The musical selections on these two sides are performed by the Vaughan Happy Two, a duo related to the Vaughan Quartet, a popular and prolific sacred singing group, though its members did not sing with the quartet.  The Vaughan Quartet, Happy Two, and several other associated groups were sponsored by the James D. Vaughan Music Company of Lawrenceburg, Tennessee a successful publisher of sacred music, the namesake founder of which also established the Vaughan School of Music in 1911 and radio station WOAN in 1922.  Vaughan’s Quartet first recorded in 1921 and did so extensively thereafter.  Many of their recordings were issued on Vaughan’s own private record label, as well as Victor and Paramount.  The Vaughan Happy Two—Arthur B. Sebren and Cullie G. Wilson—was formed in 1925, and made their first records in 1928, which they followed up with five more sessions between then and 1930, making for a total of four sessions for the Vaughan label and two for Victor, twenty-two sides in all.  Their recorded repertoire included both sacred and secular songs, and their traveling stage act reportedly extended to monologues and musical saw.  The recordings they left behind, at least the ones on this disc, are rather reminiscent of the parlor music from so long ago, an old fashioned style that unsurprisingly proved popular with many rural listeners in the 1920s, longing for simpler times as the modern world rapidly advanced around them.

Victor V-40001 was recorded on October 20, 1928 in Atlanta, Georgia.  It is the second release in Victor’s “Native American Melodies” series, as they dubbed their V-40000 rural series prior to May of 1930.  It was probably released early in 1929, and was cut from the catalog in 1930.  The Vaughan Happy Two are tenor C.G. Wilson and baritone A.B. Sebren, accompanied on piano by M.B. Stroud.

They first sing “A Married Man in Trouble”, a song composed by prolific gospel songwriter James Rowe and Vaughan Quartet member Adger M. Pace. Though called the “Happy Two”, this song is quite the opposite (“how sad, how sad”), though indeed it is delivered in good humor.

A Married Man in Trouble, recorded October 20, 1928 by Vaughan Happy Two.

On the “B” side, Sebren and Wilson sing “Chicken”, which, while credited to J. Porter Thomason and Charles W. Vaughan, is an adaptation of the old minstrel song “Chicken Don’t Roost Too High for Me”, performed by artists as diverse as Riley Puckett and Gid Tanner and the Beale Street Sheiks (Frank Stokes and Dan Sane, as “Chicken You Can Roost Behind the Moon”).

Chicken, recorded October 20, 1928 by Vaughan Happy Two.

Nordskog 3004 – Herb Weidoeft’s Famous Orchestra – 1922

The following disc comes from the Old Time Blues Collection’s selection of rare and unusual record labels.  It is one that while seldom encountered holds a unique and important place in the history of the recording industry, and bears a rather unusual, Scandinavian name: Nordskog.

The Nordskog Phonograph Company was founded by Andrae Nordskog in 1921 in Santa Monica, California.  As was emblazoned so proudly on their labels, they were the first  record label based on the United States’ West Coast.  Although their material was recorded locally in Los Angeles, they contracted an East Coast company, The Arto Company, to take care of pressing.  This setup meant they had to ship their wax master from one coast to the other, by railroad.  Unfortunately, many masters didn’t survive the journey.  In spite of their rather makeshift manufacturing process, Nordskog managed to attract some significant talent, including “Queen of Vaudeville” Eva Tanguay and jazz legend Kid Ory and his Sunshine Band, and they had the distinction of producing the first recordings of several notable West Coast dance bands, such as those of Abe Lyman, Henry Halstead, and Herb Wiedoeft.  Others included material by popular East Coast artists like Arthur Fields and Charles Harrison, drawing from Arto’s catalog.  Trouble came in 1923, when Arto went out of business while in possession of all Nordskog’s masters.  The company filed suit for the return of their property, but nothing materialized, and it was all too little and too late for Nordskog, for they too folded soon after, having released little more than fifty records.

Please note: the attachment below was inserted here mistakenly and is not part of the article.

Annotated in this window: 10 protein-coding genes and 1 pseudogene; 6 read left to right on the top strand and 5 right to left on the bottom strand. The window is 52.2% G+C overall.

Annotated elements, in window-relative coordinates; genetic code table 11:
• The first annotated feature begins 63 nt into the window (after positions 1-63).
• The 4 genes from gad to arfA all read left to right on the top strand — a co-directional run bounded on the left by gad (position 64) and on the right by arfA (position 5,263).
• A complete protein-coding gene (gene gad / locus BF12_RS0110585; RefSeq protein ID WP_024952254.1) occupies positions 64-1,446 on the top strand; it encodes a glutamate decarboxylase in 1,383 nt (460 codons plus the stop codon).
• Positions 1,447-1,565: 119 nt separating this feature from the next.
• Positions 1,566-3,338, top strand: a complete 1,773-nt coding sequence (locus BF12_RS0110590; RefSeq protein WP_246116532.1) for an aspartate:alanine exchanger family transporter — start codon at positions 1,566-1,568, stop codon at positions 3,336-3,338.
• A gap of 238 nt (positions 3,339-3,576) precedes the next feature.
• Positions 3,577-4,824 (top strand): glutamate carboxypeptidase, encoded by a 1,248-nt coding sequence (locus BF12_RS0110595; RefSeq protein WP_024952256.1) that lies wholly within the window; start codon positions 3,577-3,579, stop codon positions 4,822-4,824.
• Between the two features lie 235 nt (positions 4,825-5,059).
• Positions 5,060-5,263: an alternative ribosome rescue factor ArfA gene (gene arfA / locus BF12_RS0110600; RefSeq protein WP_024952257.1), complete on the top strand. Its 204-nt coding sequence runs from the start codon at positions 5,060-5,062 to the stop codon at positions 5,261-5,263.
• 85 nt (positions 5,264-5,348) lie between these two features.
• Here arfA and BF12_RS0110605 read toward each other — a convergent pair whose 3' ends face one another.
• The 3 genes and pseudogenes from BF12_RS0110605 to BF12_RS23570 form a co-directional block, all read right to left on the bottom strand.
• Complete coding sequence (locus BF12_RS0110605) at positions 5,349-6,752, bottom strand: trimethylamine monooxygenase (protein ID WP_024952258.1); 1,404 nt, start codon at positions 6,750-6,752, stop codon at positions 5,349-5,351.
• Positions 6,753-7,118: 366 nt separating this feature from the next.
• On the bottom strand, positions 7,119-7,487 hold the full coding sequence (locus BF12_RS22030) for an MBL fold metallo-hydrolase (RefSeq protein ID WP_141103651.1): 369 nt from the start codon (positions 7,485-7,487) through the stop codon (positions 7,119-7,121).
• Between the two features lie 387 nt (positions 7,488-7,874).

Nordskog 3004, the fourth release on the fledgling label, was recorded early in 1922 in Los Angeles, California.  Herb Wiedoeft’s name is misspelled “Weidoeft” on the label.  Although not listed in either Rust’s Jazz and Ragtime Records or American Dance Band Discography, the personnel probably resembles that of Wiedoeft’s recordings for Brunswick the following year, which featured Herb Wiedoeft on trumpet, Joseph Nemoli on cornet and viola, Jesse Stafford on trombone and baritone horn, Larry Abbott, Gene Siegrist, and Fred Bibesheimer on reeds (clarinet, alto sax, tenor sax, and oboe), Vincent Rose on piano, Jose Sucedo on banjo, Guy Wiedoeft on tuba and string bass, and, Adolph Wiedoeft on drums and xylophone.

First up, they play a nicely orchestrated rendition of the popular 1922 jazz hit, “Virginia Blues”, perhaps most famously recorded by Ladd’s Black Aces featuring the recording debut of Cliff Edwards.

Virginia Blues, recorded in 1922 by Herb Weidoeft’s [sic] Famous Orchestra.

On the “B” side, they play Nacio Herb Brown and Gene Rose’s oriental fox trot “Persian Nights”.  This appears to be the only version of this tune to have been recorded.

Persian Nights, recorded in 1922 by Herb Weidoeft’s [sic] Famous Orchestra.